The European Commission is proposing to introduce a cash payment limit of up to € 10,000, with the limit being valid for the whole of the European Union. The idea is related to the fight against money laundering, the EC said in a statement.
Europol estimates that around 1% of the EU’s annual GDP is involved in suspicious financial activity. Against this background, the Commission has presented a package of various bills related to the fight against money laundering and terrorist financing, which pose a serious threat to the European Union’s economy and financial system, as well as to the security of citizens.
“Money laundering is a clear and real threat to citizens, democratic institutions and the financial system. The scale of the problem cannot be underestimated and the loopholes that criminals can use must be closed,” said Commissioner for Financial Stability and Financial Services Meyrid. McGuinness.
“Every new money laundering scandal is too much and a clear signal that our work to fill the gaps in our financial system is not yet over. In recent years, we have made great strides and now European anti-money laundering rules are among the most important. the strictest in the world. But now they must be applied consistently and under strict supervision to make sure they really have an effect. That’s why today we are taking these bold steps to close the door to money laundering and stop criminals from filling their pockets with ill-gotten gains, “said Valdis Dombrovskis, executive vice president of human economics.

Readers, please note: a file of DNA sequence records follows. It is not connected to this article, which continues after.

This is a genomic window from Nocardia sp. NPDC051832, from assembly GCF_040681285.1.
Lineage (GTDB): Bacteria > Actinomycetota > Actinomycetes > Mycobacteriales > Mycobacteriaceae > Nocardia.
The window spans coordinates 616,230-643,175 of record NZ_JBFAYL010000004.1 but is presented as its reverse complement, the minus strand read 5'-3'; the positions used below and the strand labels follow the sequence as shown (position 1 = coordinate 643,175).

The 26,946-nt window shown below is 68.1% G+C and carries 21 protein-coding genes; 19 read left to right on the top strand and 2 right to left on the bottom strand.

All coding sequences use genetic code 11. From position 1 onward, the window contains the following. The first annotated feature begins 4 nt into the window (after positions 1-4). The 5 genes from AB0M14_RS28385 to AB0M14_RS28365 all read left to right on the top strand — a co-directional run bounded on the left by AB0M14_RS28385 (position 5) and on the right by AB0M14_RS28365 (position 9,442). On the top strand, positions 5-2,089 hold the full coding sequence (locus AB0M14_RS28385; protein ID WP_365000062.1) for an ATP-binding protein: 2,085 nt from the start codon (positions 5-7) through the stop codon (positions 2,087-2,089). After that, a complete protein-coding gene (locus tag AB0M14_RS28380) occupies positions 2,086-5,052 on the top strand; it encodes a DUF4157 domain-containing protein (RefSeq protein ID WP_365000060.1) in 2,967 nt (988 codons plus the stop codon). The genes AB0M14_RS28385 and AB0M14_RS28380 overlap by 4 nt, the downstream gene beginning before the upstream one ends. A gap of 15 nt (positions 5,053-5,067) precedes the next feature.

Large cash payments are a simple way for criminals to launder money, as it is very difficult to track transactions. Therefore, the EC proposes to introduce a limit for cash payments of 10,000 euros throughout the European Union.
Such restrictions already exist in about two-thirds of EU countries, but the amounts vary. The new rules aim to establish an equal limit in all countries of the bloc. National limits below 10,000 euros can be maintained, it is clear from the announcement. In Bulgaria, cash payments are limited to BGN 10,000 (EUR 5,000).
Restricting large cash payments makes it harder for criminals to launder “dirty money”, the EC said. The European Commission’s proposal must be discussed and approved by the Council of the EU and the European Parliament.
Limiting cash payments in EU countries is part of a new package of Commission initiatives. It is envisaged to set up an Anti-Money Laundering Authority, which will be responsible for supervising and coordinating the work of national authorities to ensure that the private sector complies with EU rules. The new agency should facilitate financial intelligence agencies as well as ban anonymous cryptocurrency portfolios. It may start operating in 2024.